Cinema, by its inherent nature, has been about being immersed in a whole new world which can either be far from the world you inhabit or close to reality. Until a year-and-a-half ago, the best way to experience cinema in its true glory used to be a big screen in an auditorium, preferably a packed audience to cheer the protagonist at the end, hum while songs are being played out, and whistle during fight sequences.
And then came along Covid-19, forcing us to stay home, under a sort of house arrest, binging movies and web series and bidding farewell to the big screen, at least till the spoilsport virus is lurking around. The mushrooming of OTT platforms brought down giants of stars and suddenly scripts became the stars.
We began to read the synopsis of a film or web series before streaming them online and didn’t care if they featured a big star or a newbie. The rise of Gujarati film actor, Pratik Gandhi is a testimonial to this phenomenon already brewing inside every living room with a smart television.
In such a scenario, film shoots came to a sudden halt and release dates are still a distant dream for the dream weavers of our Tinseltown. There are multiple films that have been shot and edited with all those bells and whistles of post-production but are waiting to be released at the multiplexes. “Release them on OTT, what’s the big deal?” one would wonder. Well, some films are meant for a big-screen experience. A family entertainer like Vickida No Varghodo from SP Cinecorp surely deserves theatrical release rather than OTT where one can get distracted by anything and everything, right from the mobile phone, knock on the door, kid crying, guests showing up at home.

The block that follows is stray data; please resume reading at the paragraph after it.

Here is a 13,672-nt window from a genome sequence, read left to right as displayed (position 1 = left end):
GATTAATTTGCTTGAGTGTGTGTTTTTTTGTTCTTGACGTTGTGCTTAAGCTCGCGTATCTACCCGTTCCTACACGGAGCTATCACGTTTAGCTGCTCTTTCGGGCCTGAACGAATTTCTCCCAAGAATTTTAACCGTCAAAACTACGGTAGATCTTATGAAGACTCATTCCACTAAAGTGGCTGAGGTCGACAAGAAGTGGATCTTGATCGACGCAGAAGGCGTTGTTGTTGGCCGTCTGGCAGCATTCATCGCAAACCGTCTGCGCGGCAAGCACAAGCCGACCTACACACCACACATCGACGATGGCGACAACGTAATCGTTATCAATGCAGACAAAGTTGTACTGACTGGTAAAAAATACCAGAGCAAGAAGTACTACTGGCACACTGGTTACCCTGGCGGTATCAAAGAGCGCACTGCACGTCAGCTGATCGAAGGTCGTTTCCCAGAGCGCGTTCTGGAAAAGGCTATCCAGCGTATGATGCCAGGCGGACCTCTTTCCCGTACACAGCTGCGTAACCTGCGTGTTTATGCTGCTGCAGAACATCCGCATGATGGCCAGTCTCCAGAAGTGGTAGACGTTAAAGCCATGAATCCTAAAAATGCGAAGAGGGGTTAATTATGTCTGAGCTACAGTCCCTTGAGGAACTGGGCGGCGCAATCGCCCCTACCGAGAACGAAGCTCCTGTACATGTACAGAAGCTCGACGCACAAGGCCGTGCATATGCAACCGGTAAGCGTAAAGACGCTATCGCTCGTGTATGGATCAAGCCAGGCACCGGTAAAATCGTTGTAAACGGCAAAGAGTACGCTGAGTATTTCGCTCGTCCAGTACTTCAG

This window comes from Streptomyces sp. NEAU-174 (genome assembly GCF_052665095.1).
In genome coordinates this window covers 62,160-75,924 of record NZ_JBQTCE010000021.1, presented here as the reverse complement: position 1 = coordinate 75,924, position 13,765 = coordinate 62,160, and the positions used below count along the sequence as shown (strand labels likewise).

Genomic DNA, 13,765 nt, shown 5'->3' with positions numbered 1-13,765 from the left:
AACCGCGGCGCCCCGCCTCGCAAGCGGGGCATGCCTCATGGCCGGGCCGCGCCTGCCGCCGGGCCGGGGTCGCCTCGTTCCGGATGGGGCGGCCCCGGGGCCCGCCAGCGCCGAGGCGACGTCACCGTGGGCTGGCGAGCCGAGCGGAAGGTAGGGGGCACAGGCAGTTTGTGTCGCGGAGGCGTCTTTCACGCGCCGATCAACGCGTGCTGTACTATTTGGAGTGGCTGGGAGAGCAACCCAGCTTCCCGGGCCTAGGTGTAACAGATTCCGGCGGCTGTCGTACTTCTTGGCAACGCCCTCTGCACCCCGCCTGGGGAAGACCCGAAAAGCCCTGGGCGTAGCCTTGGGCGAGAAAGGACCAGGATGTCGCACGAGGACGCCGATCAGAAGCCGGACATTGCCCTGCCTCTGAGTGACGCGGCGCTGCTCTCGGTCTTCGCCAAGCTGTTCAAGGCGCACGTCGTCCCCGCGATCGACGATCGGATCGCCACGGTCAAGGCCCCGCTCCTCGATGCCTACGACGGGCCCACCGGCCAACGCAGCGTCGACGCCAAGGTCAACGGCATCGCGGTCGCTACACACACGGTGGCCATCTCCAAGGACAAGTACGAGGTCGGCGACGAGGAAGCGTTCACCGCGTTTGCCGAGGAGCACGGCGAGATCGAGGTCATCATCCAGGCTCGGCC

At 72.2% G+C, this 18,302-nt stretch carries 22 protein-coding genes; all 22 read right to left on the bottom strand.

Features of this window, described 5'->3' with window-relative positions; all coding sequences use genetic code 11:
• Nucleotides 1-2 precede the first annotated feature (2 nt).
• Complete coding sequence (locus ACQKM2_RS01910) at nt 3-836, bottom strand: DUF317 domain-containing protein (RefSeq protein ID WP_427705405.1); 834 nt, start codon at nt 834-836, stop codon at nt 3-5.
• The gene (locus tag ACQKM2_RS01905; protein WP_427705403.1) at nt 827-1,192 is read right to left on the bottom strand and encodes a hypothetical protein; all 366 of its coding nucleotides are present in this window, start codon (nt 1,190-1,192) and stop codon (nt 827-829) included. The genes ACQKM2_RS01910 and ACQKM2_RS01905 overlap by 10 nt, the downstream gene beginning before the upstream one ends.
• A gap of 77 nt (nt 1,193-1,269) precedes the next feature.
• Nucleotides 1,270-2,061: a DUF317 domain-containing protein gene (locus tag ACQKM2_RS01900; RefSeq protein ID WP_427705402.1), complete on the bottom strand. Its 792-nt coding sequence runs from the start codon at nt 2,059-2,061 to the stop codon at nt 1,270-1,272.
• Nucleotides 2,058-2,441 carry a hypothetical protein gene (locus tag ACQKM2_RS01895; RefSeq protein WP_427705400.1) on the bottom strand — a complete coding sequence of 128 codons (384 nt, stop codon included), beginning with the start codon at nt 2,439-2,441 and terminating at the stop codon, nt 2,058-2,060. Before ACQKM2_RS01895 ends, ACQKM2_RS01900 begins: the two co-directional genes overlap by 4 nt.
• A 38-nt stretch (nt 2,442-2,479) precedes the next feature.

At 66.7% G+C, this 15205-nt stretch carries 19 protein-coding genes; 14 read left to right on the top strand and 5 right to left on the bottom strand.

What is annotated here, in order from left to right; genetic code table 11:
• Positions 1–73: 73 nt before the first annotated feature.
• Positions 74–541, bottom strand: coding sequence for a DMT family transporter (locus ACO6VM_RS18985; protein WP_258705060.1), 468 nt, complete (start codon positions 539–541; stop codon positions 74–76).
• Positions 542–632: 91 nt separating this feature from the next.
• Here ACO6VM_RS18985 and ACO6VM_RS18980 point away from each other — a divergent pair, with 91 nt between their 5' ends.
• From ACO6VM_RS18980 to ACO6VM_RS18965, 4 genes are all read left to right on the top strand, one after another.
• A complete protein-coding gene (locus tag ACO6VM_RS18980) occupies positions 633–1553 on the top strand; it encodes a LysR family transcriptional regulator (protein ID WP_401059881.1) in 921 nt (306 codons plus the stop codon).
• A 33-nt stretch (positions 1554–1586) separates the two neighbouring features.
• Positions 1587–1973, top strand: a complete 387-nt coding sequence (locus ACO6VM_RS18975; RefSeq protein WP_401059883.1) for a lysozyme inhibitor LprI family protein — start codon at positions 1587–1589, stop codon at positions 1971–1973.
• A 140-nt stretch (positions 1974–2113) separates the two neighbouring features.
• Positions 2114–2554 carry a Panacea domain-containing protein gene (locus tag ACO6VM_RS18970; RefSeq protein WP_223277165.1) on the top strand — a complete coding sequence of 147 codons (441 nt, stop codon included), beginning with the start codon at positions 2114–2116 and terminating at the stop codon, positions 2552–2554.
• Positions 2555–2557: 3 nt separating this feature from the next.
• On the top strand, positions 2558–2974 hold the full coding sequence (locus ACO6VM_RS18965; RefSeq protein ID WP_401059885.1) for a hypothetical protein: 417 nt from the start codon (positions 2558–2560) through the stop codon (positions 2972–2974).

The debate isn’t about OTT v/s Big Screen. Simply because both are completely different ways of consuming content. Any filmmaker worth his camera will swear to the fact that once things are back to normal, the audience will throng at the multiplexes. The only concern bothering us as a film production house is – How long is this wait going to be and at what cost?
A film isn’t just about one person but the entire cast and crew whose incomes depend upon a film’s release. Delaying a film’s release is denying income to hundreds, including that guy who opens the auditorium door for you, serves you popcorn and colas, cleans up the auditorium after you leave, and that security guy who helps you park the vehicle along with ensuring safety in the premise.
There’s not an iota of doubt that people will return to theatres. After all, we as audiences, have been wired to relish cinema in a dark auditorium that brightens up our moments. Watching a film isn’t just about watching a film in our country, but a family event, where kids get to indulge in their favourite snacks, parents get the much-needed break from routine to lose themselves in a world beyond their real life. Sadly, films are ready but theatres are not. What’s your take? Write to us and we’ll be happy to share your point of view on our social media platforms.